your domain controllers for logons and logoffs about the time the message was sent. It's been a while since
I have looked at Domain Controller Audit logs, but you may be able to see the workstation that the person was
using to login, which may tell you who did it.

Be very careful how you approach the next step, because if you don't cross your Ts and dot your Is, your legal
recourse will be thrown away (I'm going to assume that you/your company will want to fire/punish this
person). If you don't conduct your investigation properly, any evidence that you may collect may not be
usable against this person. Depending on how far you and your company wish to take this, I'd recommend
hiring a computer forensic specialist to conduct the investigation (that is, unless, of course, you have
the necessary tools and skills on hand to do a proper job).

(Continue reading)

christopherkelley | 2 Jan 17:00 2007
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Re: RE: Tracking down anonymous user

Does your account have domain or exchange administrator permissions? 

Try this test again with a normal user. If it still works, you need to audit the permissions on your exchange mailboxes.

David Gillett | 2 Jan 18:25 2007

RE: Password Quality checker

  Because javascript runs in the browser on the client side, you
cannot absolutely rely on it to do input validation -- and under
NO circumstances should you rely on it for *authentication*!

David Gillett

> -----Original Message-----
> From: listbounce <at> securityfocus.com 
> [mailto:listbounce <at> securityfocus.com] On Behalf Of Arun Bhaskar
> Sent: Friday, December 29, 2006 2:35 AM
> To: Johnny Wong
> Cc: security-basics <at> securityfocus.com
> Subject: Re: Password Quality checker
> 
> Hi Johnny,
> 
> You can try using javascript functions to validate input 
> (i.e. user passwords ) in a text field based on your password 
> complexity requirements and  put the page on your internal web server.
> 
> Regards,
> Arun Bhaskar Kondoth
> 
> Johnny Wong wrote:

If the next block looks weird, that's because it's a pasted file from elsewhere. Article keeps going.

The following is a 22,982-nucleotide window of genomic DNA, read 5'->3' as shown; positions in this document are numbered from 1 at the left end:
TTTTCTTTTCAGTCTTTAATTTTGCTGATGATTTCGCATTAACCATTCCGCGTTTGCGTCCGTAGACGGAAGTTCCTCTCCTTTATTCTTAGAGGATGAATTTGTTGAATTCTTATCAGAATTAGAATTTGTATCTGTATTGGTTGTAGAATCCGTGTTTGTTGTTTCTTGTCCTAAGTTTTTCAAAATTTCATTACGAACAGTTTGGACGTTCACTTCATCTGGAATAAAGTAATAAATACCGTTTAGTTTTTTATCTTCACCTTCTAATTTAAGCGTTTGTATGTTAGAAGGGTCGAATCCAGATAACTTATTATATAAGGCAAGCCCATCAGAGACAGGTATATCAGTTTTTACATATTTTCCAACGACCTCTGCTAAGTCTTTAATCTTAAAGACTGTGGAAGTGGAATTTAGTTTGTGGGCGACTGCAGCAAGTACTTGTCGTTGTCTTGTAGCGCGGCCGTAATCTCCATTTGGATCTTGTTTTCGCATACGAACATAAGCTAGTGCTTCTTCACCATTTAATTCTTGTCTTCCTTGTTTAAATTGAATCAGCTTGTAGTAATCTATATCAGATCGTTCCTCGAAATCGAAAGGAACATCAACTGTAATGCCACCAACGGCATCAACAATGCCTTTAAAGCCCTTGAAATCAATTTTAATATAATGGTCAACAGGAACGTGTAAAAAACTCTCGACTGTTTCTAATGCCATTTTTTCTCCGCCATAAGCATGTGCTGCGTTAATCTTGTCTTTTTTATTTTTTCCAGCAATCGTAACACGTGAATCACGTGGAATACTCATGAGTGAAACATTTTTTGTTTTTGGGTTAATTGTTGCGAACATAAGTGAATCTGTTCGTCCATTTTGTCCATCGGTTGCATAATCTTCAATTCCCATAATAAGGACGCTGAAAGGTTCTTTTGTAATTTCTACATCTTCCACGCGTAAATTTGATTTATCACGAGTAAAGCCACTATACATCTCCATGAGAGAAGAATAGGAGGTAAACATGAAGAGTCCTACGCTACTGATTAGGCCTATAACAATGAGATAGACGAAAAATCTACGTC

> > Hello Nic,
> >
> > Thanks for the reply. I was looking for a tool for users to check 
> > whether the passwords they choose meet the organization's 
> policy. Not 
> > a tool to test the strength of the existing passwords. Most 
(Continue reading)

Thomas D. | 2 Jan 18:29 2007

Securing eRIC express

Hello List,

we are going to use some "eRIC express" cards, to administrate some remote
servers.
These cards are reachable through the internet, 24h/7d.

The handbook tells us, that we will have to use a username/password for
authentication.
I am note sure how secure this will be. Is there anything we can do to
protect these cards?

Thanks,
Thomas

Scott Ramsdell | 2 Jan 19:51 2007

RE: Tracking down anonymous user

Hello,

I wonder if the reason logging isn't showing the OP anything is that
Outlook wasn't used?

Given that Exchange is an open relay on the inside, these could be
command line generated messages.

Just telnet to your Exchange server on port 25 and away you go...

Kind Regards,
Scott Ramsdell

-----Original Message-----
From: listbounce <at> securityfocus.com [mailto:listbounce <at> securityfocus.com]
On Behalf Of Christopher Carnelian
Sent: Friday, December 29, 2006 11:25 AM
To: security-basics <at> securityfocus.com
Subject: RE: Tracking down anonymous user

I am also having this issue this morning. There appears to be no header
information as the email was sent internally. We have not turned on
message tracking in exchange, but now it appears we might. I was able to
reply to an email and place someone else's name in the from field as a